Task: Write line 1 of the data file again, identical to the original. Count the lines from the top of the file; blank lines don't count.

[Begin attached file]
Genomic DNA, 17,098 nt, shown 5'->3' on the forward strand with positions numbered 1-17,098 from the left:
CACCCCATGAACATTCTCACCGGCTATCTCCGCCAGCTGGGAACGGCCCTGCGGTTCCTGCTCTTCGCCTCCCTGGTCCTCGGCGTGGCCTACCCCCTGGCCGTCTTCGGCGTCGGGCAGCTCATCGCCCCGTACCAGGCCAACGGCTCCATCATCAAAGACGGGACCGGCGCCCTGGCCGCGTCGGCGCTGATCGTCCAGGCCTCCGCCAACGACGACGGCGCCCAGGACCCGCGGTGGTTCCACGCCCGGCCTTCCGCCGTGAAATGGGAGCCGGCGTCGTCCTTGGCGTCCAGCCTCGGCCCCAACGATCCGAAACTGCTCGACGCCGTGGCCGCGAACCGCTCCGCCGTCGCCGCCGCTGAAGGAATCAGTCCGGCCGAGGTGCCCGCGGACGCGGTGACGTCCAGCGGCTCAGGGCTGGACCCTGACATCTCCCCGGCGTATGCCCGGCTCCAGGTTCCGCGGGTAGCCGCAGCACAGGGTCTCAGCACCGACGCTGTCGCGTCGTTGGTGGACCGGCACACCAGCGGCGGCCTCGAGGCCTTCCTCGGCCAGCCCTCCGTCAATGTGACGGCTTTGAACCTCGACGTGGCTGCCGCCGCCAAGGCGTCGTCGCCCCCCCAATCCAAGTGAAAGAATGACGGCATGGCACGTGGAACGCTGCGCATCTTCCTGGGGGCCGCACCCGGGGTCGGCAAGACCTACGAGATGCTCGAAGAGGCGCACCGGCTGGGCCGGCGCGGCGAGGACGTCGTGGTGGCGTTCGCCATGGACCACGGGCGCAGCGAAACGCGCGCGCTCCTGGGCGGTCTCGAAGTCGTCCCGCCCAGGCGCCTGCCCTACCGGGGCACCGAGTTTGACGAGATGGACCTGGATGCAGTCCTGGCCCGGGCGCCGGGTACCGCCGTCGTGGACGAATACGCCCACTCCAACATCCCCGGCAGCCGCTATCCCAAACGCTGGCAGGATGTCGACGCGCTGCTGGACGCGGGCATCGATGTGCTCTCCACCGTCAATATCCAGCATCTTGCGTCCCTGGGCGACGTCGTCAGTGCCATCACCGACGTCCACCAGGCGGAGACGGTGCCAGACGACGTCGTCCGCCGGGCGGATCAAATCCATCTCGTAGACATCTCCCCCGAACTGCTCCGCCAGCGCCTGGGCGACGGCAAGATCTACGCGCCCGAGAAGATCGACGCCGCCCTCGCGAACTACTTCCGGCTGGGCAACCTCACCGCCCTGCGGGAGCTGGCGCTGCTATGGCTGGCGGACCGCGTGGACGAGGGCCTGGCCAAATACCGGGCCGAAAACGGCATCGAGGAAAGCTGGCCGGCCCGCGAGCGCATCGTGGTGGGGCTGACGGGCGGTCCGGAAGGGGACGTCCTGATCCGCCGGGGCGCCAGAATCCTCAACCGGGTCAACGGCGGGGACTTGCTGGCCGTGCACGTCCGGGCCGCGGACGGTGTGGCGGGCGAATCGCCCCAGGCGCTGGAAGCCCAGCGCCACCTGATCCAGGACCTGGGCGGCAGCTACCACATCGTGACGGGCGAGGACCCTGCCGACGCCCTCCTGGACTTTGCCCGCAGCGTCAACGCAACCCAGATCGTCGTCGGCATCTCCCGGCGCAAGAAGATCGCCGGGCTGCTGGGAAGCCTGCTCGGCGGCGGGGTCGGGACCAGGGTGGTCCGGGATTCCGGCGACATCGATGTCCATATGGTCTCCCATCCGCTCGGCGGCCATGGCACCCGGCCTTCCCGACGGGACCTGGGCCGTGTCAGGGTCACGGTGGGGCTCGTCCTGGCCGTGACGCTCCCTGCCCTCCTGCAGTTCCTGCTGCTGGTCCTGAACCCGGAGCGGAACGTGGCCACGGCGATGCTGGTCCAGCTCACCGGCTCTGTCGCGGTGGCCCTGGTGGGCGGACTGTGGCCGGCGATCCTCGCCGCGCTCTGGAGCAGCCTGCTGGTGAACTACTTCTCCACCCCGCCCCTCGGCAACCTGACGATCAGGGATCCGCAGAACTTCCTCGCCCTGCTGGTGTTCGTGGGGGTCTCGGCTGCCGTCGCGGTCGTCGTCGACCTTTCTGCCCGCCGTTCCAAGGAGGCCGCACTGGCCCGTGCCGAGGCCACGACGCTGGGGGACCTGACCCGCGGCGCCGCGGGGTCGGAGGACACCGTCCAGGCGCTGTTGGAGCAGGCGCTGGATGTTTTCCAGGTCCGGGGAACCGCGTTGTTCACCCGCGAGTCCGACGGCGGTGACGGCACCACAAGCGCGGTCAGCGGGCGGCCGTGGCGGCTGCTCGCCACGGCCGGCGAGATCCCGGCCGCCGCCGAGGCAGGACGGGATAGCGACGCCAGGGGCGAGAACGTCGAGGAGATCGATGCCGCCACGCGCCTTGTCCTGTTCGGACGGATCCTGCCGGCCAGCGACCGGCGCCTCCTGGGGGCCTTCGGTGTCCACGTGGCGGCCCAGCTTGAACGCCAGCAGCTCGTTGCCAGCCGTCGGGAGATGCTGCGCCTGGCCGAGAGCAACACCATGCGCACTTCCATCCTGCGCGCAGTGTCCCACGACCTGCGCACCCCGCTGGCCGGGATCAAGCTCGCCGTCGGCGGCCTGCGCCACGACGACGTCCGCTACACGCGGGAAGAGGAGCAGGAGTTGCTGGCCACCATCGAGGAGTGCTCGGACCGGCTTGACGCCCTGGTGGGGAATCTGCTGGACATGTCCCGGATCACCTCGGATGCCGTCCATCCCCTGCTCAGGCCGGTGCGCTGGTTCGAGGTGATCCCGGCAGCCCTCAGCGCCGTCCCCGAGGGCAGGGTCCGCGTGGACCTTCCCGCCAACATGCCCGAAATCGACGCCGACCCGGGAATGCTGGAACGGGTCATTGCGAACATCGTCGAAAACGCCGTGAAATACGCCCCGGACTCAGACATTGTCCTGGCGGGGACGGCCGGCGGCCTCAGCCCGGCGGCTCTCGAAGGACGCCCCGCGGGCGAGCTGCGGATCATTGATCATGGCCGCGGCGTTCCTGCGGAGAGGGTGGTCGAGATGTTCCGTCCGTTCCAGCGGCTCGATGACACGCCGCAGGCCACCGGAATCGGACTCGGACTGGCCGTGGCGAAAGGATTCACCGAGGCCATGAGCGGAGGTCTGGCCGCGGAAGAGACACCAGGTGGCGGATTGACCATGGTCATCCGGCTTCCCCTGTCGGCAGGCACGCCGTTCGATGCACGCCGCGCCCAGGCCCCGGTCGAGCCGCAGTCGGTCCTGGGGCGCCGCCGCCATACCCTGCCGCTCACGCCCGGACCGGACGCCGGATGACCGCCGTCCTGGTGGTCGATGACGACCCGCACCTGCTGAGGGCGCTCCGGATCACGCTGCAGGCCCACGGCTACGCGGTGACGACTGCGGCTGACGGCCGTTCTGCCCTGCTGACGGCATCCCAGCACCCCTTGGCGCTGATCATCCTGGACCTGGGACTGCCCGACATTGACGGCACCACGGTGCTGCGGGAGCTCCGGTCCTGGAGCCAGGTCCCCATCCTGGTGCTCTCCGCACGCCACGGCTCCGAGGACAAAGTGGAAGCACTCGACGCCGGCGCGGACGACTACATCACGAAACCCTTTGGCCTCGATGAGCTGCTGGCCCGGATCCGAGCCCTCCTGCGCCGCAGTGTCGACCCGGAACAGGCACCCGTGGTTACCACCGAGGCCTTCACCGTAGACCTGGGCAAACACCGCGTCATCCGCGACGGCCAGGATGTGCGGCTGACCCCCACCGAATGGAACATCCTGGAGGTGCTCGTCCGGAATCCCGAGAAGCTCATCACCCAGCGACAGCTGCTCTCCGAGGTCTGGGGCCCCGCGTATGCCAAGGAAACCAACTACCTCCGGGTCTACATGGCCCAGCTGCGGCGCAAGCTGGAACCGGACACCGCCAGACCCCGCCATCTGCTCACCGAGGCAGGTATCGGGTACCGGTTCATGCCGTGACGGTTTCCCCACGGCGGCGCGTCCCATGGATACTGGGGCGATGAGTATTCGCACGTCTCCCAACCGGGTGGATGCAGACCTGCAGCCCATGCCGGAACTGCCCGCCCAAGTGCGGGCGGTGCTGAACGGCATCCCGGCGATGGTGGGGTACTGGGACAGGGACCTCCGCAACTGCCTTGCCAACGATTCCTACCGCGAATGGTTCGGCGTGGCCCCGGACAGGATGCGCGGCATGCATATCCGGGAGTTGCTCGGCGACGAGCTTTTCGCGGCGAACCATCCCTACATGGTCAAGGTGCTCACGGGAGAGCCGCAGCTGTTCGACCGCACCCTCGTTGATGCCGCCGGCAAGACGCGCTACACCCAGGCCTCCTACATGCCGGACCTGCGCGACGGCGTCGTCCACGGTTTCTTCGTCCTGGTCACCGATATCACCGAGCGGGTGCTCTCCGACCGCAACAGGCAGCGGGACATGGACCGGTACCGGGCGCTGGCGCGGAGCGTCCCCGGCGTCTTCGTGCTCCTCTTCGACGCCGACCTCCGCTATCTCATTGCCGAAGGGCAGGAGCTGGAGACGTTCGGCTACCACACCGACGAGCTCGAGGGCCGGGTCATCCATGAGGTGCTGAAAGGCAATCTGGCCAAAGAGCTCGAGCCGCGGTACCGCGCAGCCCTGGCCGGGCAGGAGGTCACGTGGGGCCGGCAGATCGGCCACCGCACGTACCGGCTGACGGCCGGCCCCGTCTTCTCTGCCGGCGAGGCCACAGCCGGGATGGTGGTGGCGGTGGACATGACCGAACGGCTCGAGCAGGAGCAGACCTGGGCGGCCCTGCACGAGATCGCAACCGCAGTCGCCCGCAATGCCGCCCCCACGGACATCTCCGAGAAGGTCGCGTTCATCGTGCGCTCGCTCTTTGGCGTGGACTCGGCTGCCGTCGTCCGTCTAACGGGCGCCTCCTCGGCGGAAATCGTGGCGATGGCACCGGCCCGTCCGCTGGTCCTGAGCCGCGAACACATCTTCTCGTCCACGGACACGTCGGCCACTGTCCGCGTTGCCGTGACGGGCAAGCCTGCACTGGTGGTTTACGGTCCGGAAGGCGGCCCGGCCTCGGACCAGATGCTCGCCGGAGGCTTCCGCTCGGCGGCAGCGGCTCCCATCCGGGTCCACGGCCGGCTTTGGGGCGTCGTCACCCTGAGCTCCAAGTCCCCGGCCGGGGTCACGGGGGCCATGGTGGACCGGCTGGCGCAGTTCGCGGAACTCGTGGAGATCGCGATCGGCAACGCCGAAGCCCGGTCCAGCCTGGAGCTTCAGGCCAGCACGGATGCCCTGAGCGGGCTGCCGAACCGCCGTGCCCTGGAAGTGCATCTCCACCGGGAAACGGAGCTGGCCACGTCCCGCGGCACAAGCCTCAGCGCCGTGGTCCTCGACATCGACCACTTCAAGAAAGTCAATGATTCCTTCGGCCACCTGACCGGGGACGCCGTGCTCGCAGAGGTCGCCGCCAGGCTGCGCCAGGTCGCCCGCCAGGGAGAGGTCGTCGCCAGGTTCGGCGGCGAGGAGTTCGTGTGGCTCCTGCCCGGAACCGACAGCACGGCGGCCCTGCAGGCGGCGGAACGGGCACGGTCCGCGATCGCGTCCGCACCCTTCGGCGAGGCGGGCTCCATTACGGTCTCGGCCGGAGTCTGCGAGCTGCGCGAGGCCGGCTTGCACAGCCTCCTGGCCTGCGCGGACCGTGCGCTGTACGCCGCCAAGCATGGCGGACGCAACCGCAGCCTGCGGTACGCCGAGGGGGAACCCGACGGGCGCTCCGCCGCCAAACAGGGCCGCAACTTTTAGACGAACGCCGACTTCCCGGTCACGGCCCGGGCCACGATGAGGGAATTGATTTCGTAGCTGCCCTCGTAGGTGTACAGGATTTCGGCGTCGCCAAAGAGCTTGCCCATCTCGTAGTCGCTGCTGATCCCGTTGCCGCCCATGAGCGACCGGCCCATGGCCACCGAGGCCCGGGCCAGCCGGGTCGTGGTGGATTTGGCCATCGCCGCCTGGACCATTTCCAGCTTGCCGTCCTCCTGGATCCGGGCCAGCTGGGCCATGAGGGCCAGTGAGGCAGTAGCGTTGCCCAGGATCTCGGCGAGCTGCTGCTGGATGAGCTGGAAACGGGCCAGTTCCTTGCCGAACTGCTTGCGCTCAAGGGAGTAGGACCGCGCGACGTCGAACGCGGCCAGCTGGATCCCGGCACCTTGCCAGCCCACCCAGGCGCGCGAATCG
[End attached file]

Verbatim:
Genomic DNA, 17,098 nt, shown 5'->3' on the forward strand with positions numbered 1-17,098 from the left: